With more than half the world’s population now living in urban
areas, cities are the critical drivers of global economic growth
and prosperity. The world’s 123 largest metro areas contain a little
more than one-eighth of global population, but generate nearly
one-third of global economic output.
As societies and economies around the world have urbanized, they have upended the classic notion of a global
city. No longer is the global economy driven by a select few major financial centers like New York, London,
and Tokyo. Today, members of a vast and complex network of cities participate in international flows of goods,
services, people, capital, and ideas, and thus make distinctive contributions to global growth and opportunity.
And as the global economy continues to suffer from what the IMF terms “too slow growth for too long,” efforts
to understand and enhance cities’ contributions to growth and prosperity become even more important.
In view of these trends and challenges, this report redefines global cities. It introduces a new typology that
builds from a first-of-its-kind database of dozens of indicators, standardized across the world’s 123 largest
metro economies, to examine global city economic characteristics, industrial structure, and key competitive-
ness factors: tradable clusters, innovation, talent, and infrastructure connectivity.
The typology reveals that, indeed, there is no one way to be a global city. Grouped into seven metropolitan clus-
ters, the distinct competitive positions of the world’s largest metro economies become sharper, as do the peers
metropolitan areas can look to for common solutions and investments to enhance economic growth:

➤ GLOBAL GIANTS are the largest cities in the United States (New York and Los Angeles), Japan (Tokyo and Osaka-Kobe), France (Paris), and the United Kingdom (London). These extremely large, wealthy metro areas are hubs for financial markets or major corporations, and they serve as key nodes in global capital and talent flows.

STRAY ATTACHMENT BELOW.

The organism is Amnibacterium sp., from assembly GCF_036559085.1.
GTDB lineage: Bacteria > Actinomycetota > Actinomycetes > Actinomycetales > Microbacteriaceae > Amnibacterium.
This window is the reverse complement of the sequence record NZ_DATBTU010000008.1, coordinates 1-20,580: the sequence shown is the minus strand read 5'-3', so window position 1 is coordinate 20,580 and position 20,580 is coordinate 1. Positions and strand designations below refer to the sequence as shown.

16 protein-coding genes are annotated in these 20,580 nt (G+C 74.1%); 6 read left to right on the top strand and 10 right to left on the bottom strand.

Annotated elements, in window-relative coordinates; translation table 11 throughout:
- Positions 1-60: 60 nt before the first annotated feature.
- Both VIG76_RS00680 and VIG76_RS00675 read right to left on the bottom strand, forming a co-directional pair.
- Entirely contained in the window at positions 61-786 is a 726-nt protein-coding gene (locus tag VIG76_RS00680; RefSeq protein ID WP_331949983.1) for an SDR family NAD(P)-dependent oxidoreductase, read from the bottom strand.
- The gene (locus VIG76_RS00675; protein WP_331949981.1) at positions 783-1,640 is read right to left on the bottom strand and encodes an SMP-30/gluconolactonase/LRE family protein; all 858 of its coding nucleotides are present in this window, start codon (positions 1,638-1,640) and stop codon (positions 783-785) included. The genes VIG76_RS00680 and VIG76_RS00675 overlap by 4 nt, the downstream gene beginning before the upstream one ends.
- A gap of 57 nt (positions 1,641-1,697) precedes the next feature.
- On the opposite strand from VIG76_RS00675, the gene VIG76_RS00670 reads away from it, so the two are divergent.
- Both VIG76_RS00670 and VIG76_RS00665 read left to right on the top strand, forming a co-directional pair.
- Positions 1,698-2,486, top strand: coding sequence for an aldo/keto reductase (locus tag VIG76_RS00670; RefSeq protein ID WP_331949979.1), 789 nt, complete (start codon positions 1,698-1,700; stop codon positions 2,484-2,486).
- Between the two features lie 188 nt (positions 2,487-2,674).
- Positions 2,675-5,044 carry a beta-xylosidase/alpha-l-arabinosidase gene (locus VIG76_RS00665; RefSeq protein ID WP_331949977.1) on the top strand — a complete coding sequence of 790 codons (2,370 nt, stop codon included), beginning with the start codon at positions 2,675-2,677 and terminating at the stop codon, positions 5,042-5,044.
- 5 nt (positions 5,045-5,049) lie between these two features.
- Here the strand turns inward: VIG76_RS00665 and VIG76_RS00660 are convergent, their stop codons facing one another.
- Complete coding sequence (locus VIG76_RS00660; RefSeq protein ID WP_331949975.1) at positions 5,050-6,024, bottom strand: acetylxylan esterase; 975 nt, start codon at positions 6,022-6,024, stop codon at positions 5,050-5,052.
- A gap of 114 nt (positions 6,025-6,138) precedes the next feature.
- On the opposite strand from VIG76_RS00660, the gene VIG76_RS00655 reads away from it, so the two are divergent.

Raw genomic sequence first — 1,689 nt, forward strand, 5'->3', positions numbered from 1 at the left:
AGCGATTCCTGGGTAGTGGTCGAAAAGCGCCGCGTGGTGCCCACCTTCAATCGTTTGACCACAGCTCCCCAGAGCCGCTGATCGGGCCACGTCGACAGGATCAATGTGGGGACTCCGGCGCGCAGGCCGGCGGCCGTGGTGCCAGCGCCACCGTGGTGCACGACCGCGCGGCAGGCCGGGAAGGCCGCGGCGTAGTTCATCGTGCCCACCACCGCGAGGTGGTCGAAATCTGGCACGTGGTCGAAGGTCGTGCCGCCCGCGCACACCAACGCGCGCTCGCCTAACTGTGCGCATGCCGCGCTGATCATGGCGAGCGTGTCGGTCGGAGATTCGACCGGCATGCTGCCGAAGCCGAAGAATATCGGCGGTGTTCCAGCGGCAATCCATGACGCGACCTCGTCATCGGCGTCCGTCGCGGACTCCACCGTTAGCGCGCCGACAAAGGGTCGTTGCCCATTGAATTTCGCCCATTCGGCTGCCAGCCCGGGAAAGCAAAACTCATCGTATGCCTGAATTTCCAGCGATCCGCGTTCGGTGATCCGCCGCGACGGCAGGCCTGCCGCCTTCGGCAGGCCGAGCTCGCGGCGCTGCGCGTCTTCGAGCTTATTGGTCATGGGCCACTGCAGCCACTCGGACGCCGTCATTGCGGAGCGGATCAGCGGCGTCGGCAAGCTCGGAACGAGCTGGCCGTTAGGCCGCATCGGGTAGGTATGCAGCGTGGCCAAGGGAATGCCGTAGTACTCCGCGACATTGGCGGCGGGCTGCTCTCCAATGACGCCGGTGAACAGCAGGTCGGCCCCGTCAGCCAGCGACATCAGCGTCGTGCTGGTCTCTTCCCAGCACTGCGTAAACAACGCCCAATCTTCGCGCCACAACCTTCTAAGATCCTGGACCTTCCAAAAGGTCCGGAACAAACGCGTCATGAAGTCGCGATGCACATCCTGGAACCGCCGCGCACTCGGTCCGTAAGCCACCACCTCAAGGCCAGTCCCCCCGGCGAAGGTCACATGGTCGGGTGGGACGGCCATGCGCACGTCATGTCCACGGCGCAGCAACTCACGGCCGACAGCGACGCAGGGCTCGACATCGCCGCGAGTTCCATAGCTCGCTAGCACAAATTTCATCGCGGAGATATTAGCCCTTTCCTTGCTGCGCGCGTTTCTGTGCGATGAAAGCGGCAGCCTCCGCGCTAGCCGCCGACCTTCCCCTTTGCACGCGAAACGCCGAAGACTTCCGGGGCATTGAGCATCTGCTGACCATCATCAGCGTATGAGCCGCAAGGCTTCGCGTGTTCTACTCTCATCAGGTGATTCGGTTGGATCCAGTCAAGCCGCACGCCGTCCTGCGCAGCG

➤ ASIAN ANCHORS include five Pacific-facing metro areas—Beijing, Hong Kong, Seoul-Incheon, Shang-hai, and Singapore—and a sixth major emerging market metro, Moscow. Asian Anchors are not as wealthy as their Global Giant counterparts, but they play a similar role as command centers in fast-growing Asia by drawing on their infrastructure connectivity and talented workforces to attract the most foreign direct investment (FDI) of any metro grouping.

➤ EMERGING GATEWAYS are 28 large business and transportation entry points for major national and regional markets in Africa (e.g., Johannesburg), Asia (e.g., Mumbai), Latin America (e.g., São Paulo), and the Middle East (e.g., Istanbul). These metros have grown healthily to reach middle-income status, but they lag on many key competitiveness factors compared to their global peers.

➤ FACTORY CHINA includes 22 second- and third-tier Chinese cities reliant on export-intensive manufactur-ing to power economic growth and global engagement. Factory China grew faster than every other metro grouping since 2000, but these cities are still quite poor compared to other global cities, and now must upgrade their human capital to effect a transition to a more balanced, services-oriented industrial structure.

➤ KNOWLEDGE CAPITALS are 19 mid-sized, highly productive innovation centers in the United States (e.g., Boston, Dallas, San Jose, and Seattle) and Europe (e.g., Amsterdam and Zurich) with talented workforces and elite research universities. These regions are at the world’s innovation frontier, and thus they are challenged constantly to generate new knowledge and ideas to sustain growth.

➤ AMERICAN MIDDLEWEIGHTS are 16 mid-sized U.S. metro areas, including places like Indianapolis, Miami, and St. Louis, that are relatively wealthy and house strong universities and other anchor institutions. But relatively low traded-sector productivity and FDI levels suggest they must continue to strategically align their existing assets to improve traded-sector competitiveness.

➤ INTERNATIONAL MIDDLEWEIGHTS include 26 mid-sized cities in Australia (Melbourne and Sydney), Canada (Montreal and Toronto), and Europe (several German metros) globally connected by people and invest-ment flows but still experiencing lagging growth since the financial crisis. Like their American middleweight peers, they are striving for a post-recession niche in the global economy, to varying degrees of success.

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By the BROOKINGS Institution. via

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